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Reflections on the ACP Abstract Competition
Clinical Vignette Winner, 2014 ACP Abstract Competition: Maria Story, MD
Q: Can you tell me about your background in medicine?
A: I went to medical school at the University of Iowa, and I’m currently a third-year internal medicine resident, also at the University of Iowa. I’m planning to practice general internal medicine when I graduate residency, both a combination of inpatient and outpatient work.
Q: You studied microbiology as an undergrad?
A: Yes, I did—I was originally planning to do biomedical research like cancer-cell biology research when I was an undergrad, and then I had the opportunity to shadow a couple of different doctors during a summer research experience at the University of Nebraska, so most of our time was spent doing research in the lab. But I shadowed a couple doctors that summer, and I thought, “Wow, this being a doctor thing is actually really cool.” After four to six months of thinking about it, I decided I wanted to be a physician instead of a basic science researcher, so then began pursuing medicine as a career instead of a PhD in science.
Q: And you liked the patient-care aspect?
A: Yes. The patient care and the interaction—I thought the lab was kind of isolating in the sense that you’re working with your colleagues, but you’re often working independently because you have your own project—as a physician, you’re really working as a team specifically for the patient to help them feel better. So that was really important to me.
Q: How’d you get involved with ACP?
A: I was rotating in my medicine clerkship in my third year of medical school, and our clerkship director sent out an email to the students saying that the ACP clinical vignette competition is coming up, and it was mostly for residents but they were really encouraging students to do a presentation also. We had a cool case on my internal medicine team that I was with, and so I presented that case at the University of Iowa ACP chapter competition. That was exciting, and then I found out from the residency program director that if you submitted a case to the national competition, the Iowa ACP chapter would pay for your way to go the national meetings. I thought that was pretty cool, and I’m always up for more learning and travel, so I submitted a different case for the national meeting during my fourth year and that actually got accepted. So then I went to the national meeting in my fourth year, which was in Orlando. I really enjoyed the meeting and it was fun to present my case.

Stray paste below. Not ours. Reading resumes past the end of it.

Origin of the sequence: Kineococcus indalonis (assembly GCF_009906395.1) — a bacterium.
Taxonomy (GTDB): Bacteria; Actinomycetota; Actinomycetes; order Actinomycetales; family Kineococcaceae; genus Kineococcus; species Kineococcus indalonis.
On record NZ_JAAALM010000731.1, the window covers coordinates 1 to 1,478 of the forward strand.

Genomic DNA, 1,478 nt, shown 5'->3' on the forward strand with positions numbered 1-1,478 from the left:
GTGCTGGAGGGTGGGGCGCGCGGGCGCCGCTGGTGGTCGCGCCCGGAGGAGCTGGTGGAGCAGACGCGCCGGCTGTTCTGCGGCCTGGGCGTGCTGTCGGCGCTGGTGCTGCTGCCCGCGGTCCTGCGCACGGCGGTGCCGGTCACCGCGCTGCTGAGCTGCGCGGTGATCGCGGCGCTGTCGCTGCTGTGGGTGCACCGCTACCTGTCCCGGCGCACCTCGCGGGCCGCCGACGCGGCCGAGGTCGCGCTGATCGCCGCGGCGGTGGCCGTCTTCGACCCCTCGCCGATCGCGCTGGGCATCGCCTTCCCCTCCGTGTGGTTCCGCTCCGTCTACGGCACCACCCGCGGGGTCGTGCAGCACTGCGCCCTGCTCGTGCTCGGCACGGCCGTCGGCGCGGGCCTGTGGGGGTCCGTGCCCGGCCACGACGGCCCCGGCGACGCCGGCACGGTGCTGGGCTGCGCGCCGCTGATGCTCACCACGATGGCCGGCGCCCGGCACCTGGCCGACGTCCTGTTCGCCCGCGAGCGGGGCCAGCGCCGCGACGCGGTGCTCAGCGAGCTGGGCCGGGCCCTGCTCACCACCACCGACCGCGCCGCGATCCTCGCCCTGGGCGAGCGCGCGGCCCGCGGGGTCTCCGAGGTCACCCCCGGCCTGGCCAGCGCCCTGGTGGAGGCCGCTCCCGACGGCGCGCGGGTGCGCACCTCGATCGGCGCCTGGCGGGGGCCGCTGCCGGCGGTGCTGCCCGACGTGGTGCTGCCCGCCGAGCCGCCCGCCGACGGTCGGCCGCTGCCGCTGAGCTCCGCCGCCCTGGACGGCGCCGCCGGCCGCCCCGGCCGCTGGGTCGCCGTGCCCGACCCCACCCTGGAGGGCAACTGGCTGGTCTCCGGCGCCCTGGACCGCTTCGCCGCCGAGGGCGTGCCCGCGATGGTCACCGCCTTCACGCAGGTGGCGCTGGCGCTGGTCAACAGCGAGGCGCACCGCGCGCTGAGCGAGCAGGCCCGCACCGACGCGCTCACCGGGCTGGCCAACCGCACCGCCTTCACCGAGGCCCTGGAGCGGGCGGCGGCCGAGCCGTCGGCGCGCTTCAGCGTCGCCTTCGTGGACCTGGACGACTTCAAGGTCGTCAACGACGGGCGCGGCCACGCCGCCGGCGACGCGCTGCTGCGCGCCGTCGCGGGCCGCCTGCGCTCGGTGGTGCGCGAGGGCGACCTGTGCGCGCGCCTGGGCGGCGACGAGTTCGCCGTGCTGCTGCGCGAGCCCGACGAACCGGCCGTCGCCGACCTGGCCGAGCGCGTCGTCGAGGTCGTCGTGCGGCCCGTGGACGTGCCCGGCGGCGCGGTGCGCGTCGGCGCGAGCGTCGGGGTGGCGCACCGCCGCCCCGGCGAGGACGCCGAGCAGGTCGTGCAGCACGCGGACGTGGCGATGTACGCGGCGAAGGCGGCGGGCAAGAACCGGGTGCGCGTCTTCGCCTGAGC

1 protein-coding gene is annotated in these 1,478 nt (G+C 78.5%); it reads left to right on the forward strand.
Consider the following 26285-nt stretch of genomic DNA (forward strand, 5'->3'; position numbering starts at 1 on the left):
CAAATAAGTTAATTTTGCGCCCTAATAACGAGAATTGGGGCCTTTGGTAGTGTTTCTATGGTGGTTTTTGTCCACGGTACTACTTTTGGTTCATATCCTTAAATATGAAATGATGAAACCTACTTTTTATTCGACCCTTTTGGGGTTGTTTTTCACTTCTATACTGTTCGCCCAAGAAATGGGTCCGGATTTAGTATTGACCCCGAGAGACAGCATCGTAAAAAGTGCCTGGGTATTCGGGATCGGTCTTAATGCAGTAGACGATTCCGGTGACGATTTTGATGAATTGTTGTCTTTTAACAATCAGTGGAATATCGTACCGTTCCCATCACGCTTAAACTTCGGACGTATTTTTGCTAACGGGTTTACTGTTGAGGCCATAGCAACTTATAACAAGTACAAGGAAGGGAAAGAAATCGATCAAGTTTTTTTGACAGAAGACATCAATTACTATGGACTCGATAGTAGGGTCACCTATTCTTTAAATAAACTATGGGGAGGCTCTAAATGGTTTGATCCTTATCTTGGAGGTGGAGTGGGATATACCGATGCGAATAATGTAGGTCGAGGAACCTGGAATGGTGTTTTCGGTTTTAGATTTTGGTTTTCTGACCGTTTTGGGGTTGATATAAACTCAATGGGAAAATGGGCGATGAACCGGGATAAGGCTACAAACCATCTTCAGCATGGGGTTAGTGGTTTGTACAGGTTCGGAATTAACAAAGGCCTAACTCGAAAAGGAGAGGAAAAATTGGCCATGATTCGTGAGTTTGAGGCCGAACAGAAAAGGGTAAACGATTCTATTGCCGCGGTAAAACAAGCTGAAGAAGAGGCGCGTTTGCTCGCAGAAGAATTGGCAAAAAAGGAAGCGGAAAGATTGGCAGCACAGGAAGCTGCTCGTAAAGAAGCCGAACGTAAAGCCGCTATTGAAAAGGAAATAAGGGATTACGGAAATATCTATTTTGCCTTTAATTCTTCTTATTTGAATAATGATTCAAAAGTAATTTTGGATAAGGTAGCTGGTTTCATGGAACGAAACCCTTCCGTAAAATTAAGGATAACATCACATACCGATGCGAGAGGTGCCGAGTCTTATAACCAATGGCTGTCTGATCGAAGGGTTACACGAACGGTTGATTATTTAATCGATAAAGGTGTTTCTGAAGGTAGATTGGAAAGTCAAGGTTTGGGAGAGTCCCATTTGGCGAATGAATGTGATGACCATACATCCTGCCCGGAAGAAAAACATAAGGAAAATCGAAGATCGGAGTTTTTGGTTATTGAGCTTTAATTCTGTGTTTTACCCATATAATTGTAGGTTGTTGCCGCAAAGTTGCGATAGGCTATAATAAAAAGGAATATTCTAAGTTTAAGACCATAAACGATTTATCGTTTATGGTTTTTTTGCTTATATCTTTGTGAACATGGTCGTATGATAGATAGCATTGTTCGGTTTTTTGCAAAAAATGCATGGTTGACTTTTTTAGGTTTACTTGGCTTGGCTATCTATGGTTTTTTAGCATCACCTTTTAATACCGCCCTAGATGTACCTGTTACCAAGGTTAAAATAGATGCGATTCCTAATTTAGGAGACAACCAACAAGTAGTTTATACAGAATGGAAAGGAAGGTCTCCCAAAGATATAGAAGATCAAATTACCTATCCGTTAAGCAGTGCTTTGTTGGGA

Q: What was the subject of your case?
A: My case was about using ultrasound to connect with patients in the intensive care unit—the emphasis was that we spend a lot of time in front of the computer, but using bedside ultrasound can help us bring back to the bedside, focus more on physical exams and spend more time with our patients instead of our computers.
Q: When did you find out that you had won, and what was your reaction?
A: I found out that I had won at the conclusion of the meeting. I think on Saturday afternoon or early evening in Florida, they had a little reception where they announced the award-winners, and I was surprised and excited because I thought I had a good case but didn’t expect it to win. So I was actually at that reception with a bunch of other students and residents, and that was pretty exciting. And I was thankful for the opportunity that the Iowa ACP had sponsored my trip down there, too.
Q: Can you tell me the impact that it’s had on your medical career?
A: I try to keep my eye out for interesting cases, but instead of just finding interesting medical cases, trying to find a better story behind it and why it’s important as opposed to just interesting physiology or unusual presentation. Also, it’s given me confidence in writing up more cases or doing more scientific writing because I’ve had the opportunity to practice several times. It’s good that my residency program and places that I’m applying to see that I’m involved, interested and engaged, and so that’s always a benefit also, although that’s not why I do the completion—I do it because I really like preparing the case.
Q: Would you enter the competition again in the future if you had the chance?
A: Yes, I have a case in mind that I’m planning to submit for this year.
Q: Are you able to reveal what the subject of the next one is?
A: I can, it’s actually another ICU case—it’s about sub-acute right heart failure.
Q: How long have you been an ACP member?
A: Since I started residency in 2014—our program pays for our membership.
Q: Are you also a physician educator?
A: I educate medical students when they rotate with us, I don’t know if that’s officially part of my job description—they’re not with us on every rotation, but on a lot of rotations they are.
Q: Do you think that in the future you could see yourself being a professor or educator?
A: Absolutely, I plan to definitely stay in academics.